Saturday, July 14, 2012

On Akasie on Episcopalian Presiding Bishop Jefferts Schori

The Wall Street Journal has a really bad opinion article on the recent Episcopalian General Convention. We get shots like this:

Formally changing the structure of General Convention will most likely formalize the reality that many Episcopalians already know: a church in the grip of executive committees under the direct supervision of the church's secretive and authoritarian presiding bishop, Katharine Jefferts Schori. They now set the agenda and decide well in advance what kind of legislation comes before the two houses.

Now, say what one will about the Presiding Bishop of the Episcopal Church, but "secret and authoritatian" seems a little doubtful, to say the least; if anything, she often seems frank enough when she does speak that it's probably a good thing she comes across generally as a rather quiet and unassuming person. At least, even her severest critics don't usually bring up "secretive and authoritarian" charges. Heretical, modernistic, even impatient, I have seen, but secretive and authoritarian are not really criticisms that even her critics usually bring up. And, as geoconger notes, it's not actually true that she or the executive committees set the agenda for the General Convention. The major fault, apparently, for which she gets these and other sinister labels throughout the article, is simply for insisting on Episcopalian canonical process when congregations decide to break communion. Yes, it's a controversial thing to do; it may be that there are better ways to do it than sue to retain ownership of Episcopalian property; but it hardly makes for a general character of secretive authoritarianism.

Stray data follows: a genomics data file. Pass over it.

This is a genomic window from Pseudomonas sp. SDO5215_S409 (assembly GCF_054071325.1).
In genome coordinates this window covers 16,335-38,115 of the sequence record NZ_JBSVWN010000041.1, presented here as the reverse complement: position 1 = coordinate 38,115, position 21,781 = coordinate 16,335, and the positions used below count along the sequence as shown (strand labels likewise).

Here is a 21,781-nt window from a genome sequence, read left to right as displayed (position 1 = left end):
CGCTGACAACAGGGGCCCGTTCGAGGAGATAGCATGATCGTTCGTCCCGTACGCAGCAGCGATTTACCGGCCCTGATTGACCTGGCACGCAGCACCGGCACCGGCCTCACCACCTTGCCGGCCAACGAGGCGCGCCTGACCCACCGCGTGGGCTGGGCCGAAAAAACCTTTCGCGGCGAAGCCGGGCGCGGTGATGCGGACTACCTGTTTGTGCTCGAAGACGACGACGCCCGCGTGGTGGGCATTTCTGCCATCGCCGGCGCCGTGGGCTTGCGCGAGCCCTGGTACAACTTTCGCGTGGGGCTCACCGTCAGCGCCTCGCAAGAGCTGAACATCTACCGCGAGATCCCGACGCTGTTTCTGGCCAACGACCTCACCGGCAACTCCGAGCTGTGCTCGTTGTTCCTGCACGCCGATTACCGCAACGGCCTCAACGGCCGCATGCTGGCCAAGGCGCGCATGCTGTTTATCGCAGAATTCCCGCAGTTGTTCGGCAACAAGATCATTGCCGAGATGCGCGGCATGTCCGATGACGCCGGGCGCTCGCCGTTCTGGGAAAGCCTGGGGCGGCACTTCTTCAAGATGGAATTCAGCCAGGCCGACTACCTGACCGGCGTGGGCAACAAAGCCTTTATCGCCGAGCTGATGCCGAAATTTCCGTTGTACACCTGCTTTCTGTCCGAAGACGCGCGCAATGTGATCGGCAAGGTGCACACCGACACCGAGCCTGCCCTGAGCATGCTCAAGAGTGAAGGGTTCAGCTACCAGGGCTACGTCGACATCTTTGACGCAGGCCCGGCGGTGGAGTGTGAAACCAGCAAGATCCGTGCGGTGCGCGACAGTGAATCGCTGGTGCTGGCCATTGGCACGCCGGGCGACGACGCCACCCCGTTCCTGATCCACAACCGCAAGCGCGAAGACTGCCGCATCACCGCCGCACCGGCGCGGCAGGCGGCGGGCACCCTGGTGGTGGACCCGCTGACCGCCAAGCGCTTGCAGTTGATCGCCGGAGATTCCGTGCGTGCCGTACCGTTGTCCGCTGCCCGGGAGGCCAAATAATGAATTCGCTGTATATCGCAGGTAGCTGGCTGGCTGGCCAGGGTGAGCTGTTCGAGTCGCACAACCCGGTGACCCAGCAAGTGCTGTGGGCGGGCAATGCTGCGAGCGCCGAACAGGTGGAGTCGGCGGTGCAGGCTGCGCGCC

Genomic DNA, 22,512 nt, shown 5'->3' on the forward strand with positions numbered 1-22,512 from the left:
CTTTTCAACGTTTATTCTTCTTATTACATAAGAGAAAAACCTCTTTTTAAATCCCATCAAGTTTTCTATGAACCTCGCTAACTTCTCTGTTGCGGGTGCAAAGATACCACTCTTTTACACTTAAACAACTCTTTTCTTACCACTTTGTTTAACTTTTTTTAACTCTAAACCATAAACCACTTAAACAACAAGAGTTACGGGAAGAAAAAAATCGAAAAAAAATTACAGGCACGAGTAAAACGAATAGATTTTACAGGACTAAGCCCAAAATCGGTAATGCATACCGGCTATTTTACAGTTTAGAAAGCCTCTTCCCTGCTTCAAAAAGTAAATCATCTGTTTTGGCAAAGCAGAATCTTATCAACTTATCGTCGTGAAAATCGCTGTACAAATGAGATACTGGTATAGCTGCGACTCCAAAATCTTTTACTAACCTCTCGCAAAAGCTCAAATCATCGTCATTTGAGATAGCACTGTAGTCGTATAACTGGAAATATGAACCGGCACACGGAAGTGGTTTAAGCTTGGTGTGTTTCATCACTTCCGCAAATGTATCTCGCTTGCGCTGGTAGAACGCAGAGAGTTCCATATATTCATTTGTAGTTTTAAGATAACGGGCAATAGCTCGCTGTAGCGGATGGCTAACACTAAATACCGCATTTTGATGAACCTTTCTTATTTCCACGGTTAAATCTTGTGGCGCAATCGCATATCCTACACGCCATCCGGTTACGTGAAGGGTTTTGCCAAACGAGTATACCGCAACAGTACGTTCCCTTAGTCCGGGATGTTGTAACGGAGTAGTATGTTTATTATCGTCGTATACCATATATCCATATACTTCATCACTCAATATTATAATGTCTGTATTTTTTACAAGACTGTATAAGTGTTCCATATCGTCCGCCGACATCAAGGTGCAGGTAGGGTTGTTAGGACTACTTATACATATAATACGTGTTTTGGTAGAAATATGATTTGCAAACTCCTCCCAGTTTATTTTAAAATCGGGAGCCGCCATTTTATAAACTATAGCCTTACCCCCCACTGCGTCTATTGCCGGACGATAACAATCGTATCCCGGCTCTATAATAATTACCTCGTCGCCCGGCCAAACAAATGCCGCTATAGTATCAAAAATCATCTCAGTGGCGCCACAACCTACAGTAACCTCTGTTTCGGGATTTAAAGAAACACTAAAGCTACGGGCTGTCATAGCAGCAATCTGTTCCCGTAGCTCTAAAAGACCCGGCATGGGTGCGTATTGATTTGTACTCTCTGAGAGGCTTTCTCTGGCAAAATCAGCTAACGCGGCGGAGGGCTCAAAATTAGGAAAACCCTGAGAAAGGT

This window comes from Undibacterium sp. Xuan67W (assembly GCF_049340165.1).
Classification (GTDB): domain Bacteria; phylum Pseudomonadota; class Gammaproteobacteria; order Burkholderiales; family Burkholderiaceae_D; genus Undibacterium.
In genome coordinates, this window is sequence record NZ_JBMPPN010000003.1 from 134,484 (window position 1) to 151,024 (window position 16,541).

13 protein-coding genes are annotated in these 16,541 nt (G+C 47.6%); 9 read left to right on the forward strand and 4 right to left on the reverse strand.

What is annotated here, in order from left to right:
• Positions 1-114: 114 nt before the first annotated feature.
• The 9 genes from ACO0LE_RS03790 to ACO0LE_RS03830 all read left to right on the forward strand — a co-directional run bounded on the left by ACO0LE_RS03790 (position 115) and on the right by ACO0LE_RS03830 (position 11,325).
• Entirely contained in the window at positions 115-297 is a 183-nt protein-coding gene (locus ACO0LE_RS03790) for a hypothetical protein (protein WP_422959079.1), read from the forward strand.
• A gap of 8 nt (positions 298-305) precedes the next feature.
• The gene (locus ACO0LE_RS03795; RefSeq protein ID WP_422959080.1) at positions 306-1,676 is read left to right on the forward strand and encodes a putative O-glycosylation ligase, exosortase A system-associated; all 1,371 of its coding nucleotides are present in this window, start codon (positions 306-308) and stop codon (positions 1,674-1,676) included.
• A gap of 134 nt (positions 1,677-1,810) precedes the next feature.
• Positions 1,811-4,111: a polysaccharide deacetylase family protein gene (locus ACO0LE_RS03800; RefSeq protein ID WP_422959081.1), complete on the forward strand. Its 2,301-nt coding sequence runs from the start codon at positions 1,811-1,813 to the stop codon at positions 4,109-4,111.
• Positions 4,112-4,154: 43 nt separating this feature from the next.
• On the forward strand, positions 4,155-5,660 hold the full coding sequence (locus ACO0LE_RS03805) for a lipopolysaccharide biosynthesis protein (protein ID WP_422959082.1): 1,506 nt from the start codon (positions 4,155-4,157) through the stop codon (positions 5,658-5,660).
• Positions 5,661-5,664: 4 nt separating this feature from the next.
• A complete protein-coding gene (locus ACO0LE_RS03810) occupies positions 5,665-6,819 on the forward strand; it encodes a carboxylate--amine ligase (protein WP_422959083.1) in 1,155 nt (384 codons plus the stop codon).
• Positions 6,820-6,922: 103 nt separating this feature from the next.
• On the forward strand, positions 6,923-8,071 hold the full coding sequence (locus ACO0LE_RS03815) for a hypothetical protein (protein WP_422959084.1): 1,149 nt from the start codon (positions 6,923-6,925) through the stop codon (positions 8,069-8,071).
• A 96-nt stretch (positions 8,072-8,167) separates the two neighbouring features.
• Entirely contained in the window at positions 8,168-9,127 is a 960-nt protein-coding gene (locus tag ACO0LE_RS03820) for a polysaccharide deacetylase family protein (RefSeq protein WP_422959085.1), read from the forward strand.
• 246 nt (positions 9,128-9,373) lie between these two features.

Schori herself is actually an interesting character. She originally intended to go into medicine, but also had an interest in marine science, and was turned off by the atmosphere of her pre-med program, which she felt was morally toxic. So she went into oceanography, and got her Ph.D. in that, then went on to focus on research. After graduate school she began to take a bit more interest in religion than she had during her studies, and became fascinated at the same time with the history of science. Much later she became an Episcopalian priest, after discovering to her surprise that there were kinds of teaching that she actually liked certain kinds of teaching. Far from being any sort of ruthless or dominating person, she seems mostly to be just an eminent representative of a kind of spirituality that's quite common, especially among Episcopalians -- exactly as you would expect. The Episcopalians are going through a rough patch right now, with lots of disagreements, and Katherine Jefferts Schori has made a number of controversial decisions in the midst of those disagreements; but this does not make someone "secretive or authoritarian," or any of the other things this article implies about her.

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